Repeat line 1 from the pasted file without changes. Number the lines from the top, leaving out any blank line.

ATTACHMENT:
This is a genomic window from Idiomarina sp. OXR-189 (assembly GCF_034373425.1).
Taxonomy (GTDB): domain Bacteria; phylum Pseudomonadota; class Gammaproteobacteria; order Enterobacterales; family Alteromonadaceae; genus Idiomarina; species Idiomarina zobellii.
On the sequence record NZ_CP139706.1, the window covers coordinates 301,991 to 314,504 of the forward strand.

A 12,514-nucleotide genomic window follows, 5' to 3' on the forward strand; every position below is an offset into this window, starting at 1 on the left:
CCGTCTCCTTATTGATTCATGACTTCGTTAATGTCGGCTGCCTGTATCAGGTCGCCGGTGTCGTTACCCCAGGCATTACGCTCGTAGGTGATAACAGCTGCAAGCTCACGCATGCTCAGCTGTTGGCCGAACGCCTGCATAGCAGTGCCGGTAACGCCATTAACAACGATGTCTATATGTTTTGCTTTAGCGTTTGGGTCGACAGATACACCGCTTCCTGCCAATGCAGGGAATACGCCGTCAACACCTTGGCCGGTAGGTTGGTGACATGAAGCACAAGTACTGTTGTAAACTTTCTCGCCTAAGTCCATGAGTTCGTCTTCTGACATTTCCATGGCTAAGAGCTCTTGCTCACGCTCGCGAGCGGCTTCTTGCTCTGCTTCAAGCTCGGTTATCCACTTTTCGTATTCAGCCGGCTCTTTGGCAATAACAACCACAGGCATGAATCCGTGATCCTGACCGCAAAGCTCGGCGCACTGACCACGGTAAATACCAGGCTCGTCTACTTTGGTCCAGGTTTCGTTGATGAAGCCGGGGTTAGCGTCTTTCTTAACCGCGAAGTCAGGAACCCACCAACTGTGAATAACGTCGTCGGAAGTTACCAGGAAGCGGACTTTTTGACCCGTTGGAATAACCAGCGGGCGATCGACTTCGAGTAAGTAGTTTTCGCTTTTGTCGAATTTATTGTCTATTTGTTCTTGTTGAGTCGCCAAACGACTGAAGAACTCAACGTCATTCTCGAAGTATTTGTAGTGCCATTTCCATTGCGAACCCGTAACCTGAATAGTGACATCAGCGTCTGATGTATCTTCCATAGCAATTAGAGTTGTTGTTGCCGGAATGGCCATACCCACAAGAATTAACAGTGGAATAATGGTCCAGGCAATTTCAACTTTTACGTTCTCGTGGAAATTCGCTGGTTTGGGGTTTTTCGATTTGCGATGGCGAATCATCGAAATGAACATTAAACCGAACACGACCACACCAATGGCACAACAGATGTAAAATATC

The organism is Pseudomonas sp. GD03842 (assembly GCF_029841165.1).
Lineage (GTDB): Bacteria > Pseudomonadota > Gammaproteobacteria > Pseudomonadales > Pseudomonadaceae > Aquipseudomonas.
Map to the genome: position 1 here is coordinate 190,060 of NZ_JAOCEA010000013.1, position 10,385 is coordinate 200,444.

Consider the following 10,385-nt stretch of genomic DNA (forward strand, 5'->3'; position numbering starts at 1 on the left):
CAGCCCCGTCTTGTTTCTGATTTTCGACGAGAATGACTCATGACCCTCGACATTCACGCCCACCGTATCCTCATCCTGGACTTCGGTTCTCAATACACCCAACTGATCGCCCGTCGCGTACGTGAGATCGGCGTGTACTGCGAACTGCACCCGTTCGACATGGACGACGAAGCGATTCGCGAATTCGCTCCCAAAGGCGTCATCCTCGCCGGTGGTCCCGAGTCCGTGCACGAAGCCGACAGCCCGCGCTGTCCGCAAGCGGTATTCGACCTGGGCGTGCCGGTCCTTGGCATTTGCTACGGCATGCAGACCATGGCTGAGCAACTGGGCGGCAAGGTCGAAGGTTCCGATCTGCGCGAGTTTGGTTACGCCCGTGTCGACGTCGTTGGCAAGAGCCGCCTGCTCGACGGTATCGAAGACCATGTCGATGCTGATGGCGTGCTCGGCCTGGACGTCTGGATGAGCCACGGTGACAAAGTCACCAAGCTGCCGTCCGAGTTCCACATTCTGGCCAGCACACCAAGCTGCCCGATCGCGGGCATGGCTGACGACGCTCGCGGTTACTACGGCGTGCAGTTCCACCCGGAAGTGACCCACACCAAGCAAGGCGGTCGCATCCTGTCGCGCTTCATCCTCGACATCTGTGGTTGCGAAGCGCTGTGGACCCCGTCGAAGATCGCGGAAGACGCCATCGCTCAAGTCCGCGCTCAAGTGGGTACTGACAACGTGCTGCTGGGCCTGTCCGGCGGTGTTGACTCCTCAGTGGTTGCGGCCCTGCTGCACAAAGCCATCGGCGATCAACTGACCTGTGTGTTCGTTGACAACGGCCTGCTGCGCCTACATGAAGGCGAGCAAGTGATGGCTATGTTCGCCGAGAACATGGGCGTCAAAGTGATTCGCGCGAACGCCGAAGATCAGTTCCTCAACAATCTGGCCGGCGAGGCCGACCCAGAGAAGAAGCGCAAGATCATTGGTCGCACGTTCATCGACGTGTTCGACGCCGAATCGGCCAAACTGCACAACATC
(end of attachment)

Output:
This is a genomic window from Idiomarina sp. OXR-189 (assembly GCF_034373425.1).